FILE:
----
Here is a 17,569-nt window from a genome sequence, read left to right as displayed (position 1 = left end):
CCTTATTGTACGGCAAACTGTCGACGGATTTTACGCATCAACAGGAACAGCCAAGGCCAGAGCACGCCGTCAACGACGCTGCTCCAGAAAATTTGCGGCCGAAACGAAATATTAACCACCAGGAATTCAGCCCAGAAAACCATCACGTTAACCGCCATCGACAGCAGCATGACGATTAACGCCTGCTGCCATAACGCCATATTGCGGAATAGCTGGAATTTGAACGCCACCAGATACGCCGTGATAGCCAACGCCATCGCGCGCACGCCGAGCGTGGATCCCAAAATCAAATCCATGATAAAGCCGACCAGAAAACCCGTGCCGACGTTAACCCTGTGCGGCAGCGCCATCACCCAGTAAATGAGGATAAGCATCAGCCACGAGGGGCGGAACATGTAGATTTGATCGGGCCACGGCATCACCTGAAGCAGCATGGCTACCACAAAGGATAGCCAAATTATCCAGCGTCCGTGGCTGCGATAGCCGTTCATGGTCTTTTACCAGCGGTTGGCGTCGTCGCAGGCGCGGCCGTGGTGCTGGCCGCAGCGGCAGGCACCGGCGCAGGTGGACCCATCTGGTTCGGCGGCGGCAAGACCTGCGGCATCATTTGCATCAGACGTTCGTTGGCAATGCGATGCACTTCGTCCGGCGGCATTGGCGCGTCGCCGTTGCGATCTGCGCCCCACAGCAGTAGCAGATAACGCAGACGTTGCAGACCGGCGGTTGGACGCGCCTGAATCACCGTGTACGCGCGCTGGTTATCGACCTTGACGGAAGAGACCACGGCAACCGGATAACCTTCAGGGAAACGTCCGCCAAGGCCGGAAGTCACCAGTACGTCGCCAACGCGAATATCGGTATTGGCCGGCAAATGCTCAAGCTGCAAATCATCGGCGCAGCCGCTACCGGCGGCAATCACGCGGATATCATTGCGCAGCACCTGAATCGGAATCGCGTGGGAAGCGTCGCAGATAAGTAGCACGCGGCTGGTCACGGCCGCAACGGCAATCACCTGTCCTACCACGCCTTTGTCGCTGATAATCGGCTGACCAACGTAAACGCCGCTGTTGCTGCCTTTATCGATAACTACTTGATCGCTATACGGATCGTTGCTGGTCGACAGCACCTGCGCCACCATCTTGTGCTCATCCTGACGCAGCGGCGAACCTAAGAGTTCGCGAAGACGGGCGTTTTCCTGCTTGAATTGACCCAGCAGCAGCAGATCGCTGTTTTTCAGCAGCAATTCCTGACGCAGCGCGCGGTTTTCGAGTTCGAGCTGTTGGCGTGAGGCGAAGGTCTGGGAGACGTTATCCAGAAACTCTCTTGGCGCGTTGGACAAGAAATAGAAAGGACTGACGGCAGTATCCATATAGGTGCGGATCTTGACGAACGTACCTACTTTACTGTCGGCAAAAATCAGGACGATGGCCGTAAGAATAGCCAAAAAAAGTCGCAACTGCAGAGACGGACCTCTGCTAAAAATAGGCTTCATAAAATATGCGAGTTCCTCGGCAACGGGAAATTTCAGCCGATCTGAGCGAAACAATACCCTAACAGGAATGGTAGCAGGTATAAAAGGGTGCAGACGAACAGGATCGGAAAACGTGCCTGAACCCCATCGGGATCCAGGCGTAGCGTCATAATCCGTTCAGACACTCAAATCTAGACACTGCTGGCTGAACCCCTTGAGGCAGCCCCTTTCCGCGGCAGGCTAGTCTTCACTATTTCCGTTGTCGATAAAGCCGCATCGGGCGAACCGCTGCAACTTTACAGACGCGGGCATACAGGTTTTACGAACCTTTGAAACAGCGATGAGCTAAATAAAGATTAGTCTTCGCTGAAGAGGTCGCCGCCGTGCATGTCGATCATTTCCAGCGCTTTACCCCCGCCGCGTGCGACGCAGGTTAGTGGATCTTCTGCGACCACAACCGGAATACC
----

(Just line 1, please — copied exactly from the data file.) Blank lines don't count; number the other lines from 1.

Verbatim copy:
Here is a 17,569-nt window from a genome sequence, read left to right as displayed (position 1 = left end):